The other night I sat at my dining room table examining wit both fascination and revulsion a copy of "Desert Shield," a new board game that gives two people a chance to fight the Persian Gulf war that has not yet taken place.
A mere detail. "Desert Shield," hot off the presses from Baltimore's Victory Games company, allows an Iraqi player the option of using chemical weapons right there on the dining room table. It gives the United States player the chance to retaliate with a nuclear attack, presuming the dice roll is favorable.
The U.S. player also has the option of launching one of those famed decapitation strikes, the very mention of which recently got the Air Force's chief of staff fired. In this game, decapitation strikes are no secret. The U.S. player may direct cardboard jet counters to the Baghdad palace where Saddam Hussein may be hiding.
The objective, by the way, is not to kill Mr. Hussein. The preferred euphemism is "hits."
An opponent takes X number of hits and removes the appropriate number of cardboard counters. Thus, if you use chemical weapons in this game, the opponent suffers one "hit." If you drop a nuclear bomb, the enemy suffers 10 hits. If you are lucky in your decapitation strike, you will "hit" Saddam's palace and, according to the rules, the game is over and the United States wins.
To play "Desert Shield" you need the maps and instruction booklets that come with an earlier Victory game called "Gulf Strike." It dealt with the Iran-Iraq war and was updated only two years ago so players could deal with the attacks on tankers in the gulf at the time.
As I sat at my table sorting through the maps, charts and 8 pages of complicated rule books that come with these two games, I found myself wondering who in his right mind would be willing to sit down and say "Yeah, I want to be Iraq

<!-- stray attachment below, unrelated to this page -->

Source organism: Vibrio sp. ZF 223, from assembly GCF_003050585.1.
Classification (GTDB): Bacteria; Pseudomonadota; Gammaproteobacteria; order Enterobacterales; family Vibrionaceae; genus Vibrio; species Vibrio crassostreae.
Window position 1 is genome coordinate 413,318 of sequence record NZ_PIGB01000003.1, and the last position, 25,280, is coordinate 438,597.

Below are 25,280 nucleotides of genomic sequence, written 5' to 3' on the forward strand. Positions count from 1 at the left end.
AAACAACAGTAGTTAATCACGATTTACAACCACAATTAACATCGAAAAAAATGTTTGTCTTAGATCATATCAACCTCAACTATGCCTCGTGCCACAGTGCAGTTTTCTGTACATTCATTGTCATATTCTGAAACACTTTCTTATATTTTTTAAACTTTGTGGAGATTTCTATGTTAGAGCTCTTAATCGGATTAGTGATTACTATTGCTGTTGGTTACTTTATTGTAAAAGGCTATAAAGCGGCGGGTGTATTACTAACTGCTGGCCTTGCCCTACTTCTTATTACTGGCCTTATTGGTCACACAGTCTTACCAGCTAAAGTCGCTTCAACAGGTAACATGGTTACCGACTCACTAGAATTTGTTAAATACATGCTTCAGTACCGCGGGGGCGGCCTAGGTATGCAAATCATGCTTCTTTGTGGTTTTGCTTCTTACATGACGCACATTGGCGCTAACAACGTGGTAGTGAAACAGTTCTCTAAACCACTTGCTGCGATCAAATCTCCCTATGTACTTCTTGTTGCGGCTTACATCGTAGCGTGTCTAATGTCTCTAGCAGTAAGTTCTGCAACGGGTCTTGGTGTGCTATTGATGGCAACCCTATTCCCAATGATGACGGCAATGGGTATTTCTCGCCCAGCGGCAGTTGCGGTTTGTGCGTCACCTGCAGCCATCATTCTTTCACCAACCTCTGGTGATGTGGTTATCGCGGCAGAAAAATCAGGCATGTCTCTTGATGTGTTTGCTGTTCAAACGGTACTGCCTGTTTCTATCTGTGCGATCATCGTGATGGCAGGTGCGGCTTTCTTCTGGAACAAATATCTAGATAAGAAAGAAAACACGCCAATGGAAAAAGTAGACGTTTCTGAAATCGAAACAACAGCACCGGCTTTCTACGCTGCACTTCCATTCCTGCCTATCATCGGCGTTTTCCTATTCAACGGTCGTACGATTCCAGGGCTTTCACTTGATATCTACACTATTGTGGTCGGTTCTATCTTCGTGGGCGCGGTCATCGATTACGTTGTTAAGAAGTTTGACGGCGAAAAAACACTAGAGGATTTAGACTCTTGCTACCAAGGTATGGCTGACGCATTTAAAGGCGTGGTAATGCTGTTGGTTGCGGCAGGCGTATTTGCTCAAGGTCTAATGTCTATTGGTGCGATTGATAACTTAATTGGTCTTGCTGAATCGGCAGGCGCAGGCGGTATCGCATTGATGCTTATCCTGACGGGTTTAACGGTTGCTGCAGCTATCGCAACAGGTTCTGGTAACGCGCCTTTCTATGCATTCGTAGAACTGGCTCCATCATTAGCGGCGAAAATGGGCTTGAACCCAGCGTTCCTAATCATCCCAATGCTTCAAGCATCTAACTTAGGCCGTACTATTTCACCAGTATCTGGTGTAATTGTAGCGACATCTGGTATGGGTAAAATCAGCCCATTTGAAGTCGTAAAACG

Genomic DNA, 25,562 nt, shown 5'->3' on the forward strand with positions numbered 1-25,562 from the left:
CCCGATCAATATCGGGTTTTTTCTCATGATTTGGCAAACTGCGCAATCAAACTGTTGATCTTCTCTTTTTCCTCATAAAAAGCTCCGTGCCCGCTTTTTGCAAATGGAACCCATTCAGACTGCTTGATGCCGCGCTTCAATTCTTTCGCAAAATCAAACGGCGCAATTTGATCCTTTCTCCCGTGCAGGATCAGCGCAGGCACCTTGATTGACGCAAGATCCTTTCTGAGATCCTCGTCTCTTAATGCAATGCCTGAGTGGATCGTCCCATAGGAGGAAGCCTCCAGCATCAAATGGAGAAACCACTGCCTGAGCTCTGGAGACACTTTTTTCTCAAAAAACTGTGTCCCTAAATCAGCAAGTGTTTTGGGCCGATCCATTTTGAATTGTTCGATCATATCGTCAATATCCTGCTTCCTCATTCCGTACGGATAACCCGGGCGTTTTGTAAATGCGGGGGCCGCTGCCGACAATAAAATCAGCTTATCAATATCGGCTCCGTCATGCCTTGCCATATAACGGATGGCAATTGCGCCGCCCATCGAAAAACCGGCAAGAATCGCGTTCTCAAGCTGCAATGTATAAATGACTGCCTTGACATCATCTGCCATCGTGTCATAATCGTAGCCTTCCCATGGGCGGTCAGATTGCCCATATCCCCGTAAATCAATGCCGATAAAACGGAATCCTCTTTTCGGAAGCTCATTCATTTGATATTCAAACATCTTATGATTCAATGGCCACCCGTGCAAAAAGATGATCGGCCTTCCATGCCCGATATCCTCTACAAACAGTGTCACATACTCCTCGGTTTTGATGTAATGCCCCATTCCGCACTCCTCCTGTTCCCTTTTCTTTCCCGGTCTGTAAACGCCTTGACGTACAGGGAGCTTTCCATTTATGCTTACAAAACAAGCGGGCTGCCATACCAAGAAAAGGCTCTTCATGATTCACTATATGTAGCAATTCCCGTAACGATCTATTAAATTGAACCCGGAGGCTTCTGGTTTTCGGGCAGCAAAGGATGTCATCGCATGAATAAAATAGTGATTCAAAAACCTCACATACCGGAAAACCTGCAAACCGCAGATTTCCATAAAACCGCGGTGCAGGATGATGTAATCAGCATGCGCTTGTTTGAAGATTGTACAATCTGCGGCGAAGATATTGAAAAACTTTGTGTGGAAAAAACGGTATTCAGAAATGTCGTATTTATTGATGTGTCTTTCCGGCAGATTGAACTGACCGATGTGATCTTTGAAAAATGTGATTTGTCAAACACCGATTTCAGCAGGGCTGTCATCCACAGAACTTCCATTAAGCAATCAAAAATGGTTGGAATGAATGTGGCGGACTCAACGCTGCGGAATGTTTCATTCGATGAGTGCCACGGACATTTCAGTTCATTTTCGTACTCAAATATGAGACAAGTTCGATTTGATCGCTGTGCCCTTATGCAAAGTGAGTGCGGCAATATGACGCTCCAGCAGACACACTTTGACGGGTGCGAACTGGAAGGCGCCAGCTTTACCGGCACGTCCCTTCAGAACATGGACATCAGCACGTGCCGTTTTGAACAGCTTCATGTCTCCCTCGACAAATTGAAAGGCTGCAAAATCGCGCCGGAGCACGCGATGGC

and shoot mustard gas at you."
But floating above all of that initial distaste, there was something more. While I have dutifully followed news accounts of the Persian Gulf situation, read my Newsweek each week and tuned in the TV shows devoted to the crisis, the danger and folly of the situation had never seemed as real to me as at that mo
ment. Looking at the multicolored maps, measuring the distance between Baghdad and the Saudi Arabian desert where American forces are now stationed, it became obvious that no matter how lopsided this game was in favor of the United States, our side was going to have to take a good number of hits before it was over.
And it didn't seem vague anymore. Those cheerful stories about troops weathering the hot desert and the alarming stories of Saddam rattling his saber suddenly gave way to a clear picture of what it was really all about. You could look at the maps and see who had what and where everybody was and just how long and tortuous this war was going to be. You could play it out right there on your dining room table, neat, antiseptic, bigger than death.
Death, of course, is an objective that war and war games have in common, whether that death is real or merely of the cardboard variety. And I suppose it was somewhat ironic that my own long association with war games began on a day of peace, Christmas of 1960, when I received a board game called "Gettysburg."
One of the first productions of Baltimore's Avalon Hill company -- now a sister firm to Victory Games -- "Gettysburg" introduced thousands of boys to a new hobby which, 30 years later, has become a slick, sophisticated business.
For me the game was more. From my days of playing "Gettysburg" I went on to study history with a passion, both as a college student and later as a postgraduate. I read everything about the Civil War and other wars that I could get my hands on. I studied sociology and psychology of warfare while on a fellowship and even took a course on the theory of game playing and game design.
Over the years of amateur study, I've come to believe that war is perhaps the most stupid and tragic endeavor man has ever invented. I have marveled at how history has seldom been without the clash of arms, that men have seldom felt purged of their need to prove themselves by trying to kill each other in vast numbers. I have been appalled at how national leaders and field commanders alike continue to make the same incredibly bad decisions, century after century, concerning the commitment of troops or the de
cision even to wage war in the first place.
And playing war games has helped shape this belief.
"Gettysburg" and games like it are more accurately called simulations, tools that attempt to replicate the actual decisions a leader faces in a given situation. The idea is that if you were Lee and could have seen on a map the disastrous consequence of attacking Cemetery Ridge against a superior, dug-in Union force, you most likely wouldn't have attacked.